Opting to commence the "single transaction" at the point of peak indebtedness bolstered the liquidator's argument that that particular creditor had received a preferential payment which could then be challenged, voided, and brought back into the pool for distribution to the general body of creditors. As New Zealand's Court of Appeal noted in Timberworld at [5]:

"Naturally liquidators will wish to use the point where the indebtedness of the company is at its highest. On that basis, any later transactions under which the creditor provides further value to the company will be exceeded in value by other transactions reducing the company's indebtedness. Liquidators could then point to the net reduction in indebtedness as amounting to a preference. Suppliers, however, will seek to use an earlier date so that any increase in indebtedness is offset by earlier transactions through which the creditor supplier gave value to the debtor company."

What does 'all transactions' mean?

The Court of Appeal considered the plain meaning of "all transactions" in s 292(4B), and held that it meant "all transactions constituting an integral part of the continuous business relationship and therefore falling within the running account" (at [69]). On this approach, said the Court, the assessment of the transactions commenced with the start of the two-year specified period – or from the first transaction within the specified period, if the relationship between the creditor and the company commenced after the specified period began.

The Court of Appeal found that if, as the liquidators argued, they could choose any point within that period as their start date (ie, the date of peak indebtedness), then this would "ignore the express wording used by Parliament".

At a practical level, the Court considered there to be an arbitrariness to peak indebtedness in operation which was dependent upon a creditor's individual credit arrangements with the company (at [90]).

Referring to the examples used by the Australian Credit Forum, where three creditors supplied an insolvent company with the same value of goods, received the same value of payments, with the company owing $60,000 at the beginning of the specified period and $10,000 at the end of the specified period, but with each creditor on different credit terms, the Court of Appeal observed that the peak indebtedness rule operated "to produce vastly different outcomes, merely on the basis of the particular credit arrangements in each case".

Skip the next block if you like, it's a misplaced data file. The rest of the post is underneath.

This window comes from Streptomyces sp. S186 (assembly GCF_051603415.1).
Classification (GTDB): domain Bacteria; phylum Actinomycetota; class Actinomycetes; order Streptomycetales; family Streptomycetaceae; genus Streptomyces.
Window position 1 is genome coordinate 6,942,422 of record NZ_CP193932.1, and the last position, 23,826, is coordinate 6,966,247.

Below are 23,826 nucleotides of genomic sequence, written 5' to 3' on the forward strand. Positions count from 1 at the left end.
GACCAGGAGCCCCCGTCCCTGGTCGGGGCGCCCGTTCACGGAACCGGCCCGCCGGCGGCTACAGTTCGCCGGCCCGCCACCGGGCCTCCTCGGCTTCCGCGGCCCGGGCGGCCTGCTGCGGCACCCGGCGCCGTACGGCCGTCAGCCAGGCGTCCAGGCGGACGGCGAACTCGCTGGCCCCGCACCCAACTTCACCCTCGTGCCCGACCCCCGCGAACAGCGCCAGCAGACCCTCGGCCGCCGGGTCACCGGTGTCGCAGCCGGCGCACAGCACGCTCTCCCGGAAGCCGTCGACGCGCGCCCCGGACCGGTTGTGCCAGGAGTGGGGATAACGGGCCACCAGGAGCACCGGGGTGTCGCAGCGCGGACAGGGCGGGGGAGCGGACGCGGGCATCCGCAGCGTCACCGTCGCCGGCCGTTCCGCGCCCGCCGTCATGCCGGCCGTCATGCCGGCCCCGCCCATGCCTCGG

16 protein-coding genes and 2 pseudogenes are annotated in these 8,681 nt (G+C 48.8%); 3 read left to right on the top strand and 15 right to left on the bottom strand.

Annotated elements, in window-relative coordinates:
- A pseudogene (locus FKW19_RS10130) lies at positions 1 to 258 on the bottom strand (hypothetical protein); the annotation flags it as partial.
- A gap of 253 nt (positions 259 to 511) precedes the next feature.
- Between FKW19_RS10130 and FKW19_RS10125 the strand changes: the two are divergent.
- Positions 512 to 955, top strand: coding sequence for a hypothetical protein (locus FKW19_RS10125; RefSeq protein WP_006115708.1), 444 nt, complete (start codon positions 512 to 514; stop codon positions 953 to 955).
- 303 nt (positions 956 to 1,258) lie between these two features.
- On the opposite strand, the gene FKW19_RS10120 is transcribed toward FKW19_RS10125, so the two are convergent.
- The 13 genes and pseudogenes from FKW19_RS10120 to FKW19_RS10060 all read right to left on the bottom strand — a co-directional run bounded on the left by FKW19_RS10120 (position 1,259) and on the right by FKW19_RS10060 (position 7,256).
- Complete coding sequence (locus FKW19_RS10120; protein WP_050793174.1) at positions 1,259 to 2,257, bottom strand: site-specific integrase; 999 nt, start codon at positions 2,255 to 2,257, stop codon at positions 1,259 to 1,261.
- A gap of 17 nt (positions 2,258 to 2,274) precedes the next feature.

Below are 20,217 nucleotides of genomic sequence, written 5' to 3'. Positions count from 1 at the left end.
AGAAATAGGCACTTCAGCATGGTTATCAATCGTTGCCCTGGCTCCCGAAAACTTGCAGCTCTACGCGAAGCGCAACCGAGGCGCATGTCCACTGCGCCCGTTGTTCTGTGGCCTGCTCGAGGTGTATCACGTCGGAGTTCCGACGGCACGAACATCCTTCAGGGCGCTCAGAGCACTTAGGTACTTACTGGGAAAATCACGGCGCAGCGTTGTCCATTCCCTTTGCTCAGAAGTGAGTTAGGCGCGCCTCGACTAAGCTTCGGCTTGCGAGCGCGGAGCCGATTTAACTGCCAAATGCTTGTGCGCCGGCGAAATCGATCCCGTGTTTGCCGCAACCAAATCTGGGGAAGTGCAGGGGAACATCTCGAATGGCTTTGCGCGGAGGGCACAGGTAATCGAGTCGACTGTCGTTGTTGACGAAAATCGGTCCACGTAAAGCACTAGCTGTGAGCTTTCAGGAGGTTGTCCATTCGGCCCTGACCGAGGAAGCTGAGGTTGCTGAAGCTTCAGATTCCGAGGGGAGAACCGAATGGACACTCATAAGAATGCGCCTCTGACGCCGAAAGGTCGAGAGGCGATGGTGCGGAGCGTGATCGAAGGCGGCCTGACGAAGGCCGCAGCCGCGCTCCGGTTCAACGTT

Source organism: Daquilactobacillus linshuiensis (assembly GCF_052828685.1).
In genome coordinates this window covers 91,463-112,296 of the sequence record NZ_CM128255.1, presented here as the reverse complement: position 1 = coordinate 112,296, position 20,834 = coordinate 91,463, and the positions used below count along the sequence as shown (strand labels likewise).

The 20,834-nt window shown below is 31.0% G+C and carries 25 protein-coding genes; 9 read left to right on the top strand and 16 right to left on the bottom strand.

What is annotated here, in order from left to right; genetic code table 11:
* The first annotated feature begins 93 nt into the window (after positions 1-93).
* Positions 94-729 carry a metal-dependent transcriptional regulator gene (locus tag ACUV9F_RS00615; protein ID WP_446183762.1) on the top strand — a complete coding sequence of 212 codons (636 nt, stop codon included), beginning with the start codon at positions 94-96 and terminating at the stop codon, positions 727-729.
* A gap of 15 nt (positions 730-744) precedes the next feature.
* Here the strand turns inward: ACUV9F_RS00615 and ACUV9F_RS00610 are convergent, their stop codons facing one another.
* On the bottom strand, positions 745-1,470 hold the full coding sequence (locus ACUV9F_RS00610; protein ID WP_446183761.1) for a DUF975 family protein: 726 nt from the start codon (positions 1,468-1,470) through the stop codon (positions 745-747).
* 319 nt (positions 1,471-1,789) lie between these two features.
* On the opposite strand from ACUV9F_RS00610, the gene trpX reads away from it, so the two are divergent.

There was "simply no correlation between the quantum of the amount calculated as a preference taken from the peak indebtedness of one creditor and any entitlement of any other creditor", the Court of Appeal said at [94].

The Court also found that the "harm" caused to other creditors where such payments were made was not an injustice to other creditors, nor did it disadvantage them. While value had been taken out of the general pool of resources as a result of those payments, trade creditors had either returned the value they had received in supplies, or, where the transaction was an insolvent transaction, would be required to return the value of their preference over and above the supplies they had provided.

At the policy level, the Court found that s 292(4B) had been enacted for the purpose of effecting Parliament's intention to set apart certain trade creditors from the general pool of unsecured creditors (at [95]). The reforms were intended to extend protection to trade creditors to give them an incentive to continue providing value to companies in financial distress, the Court noted.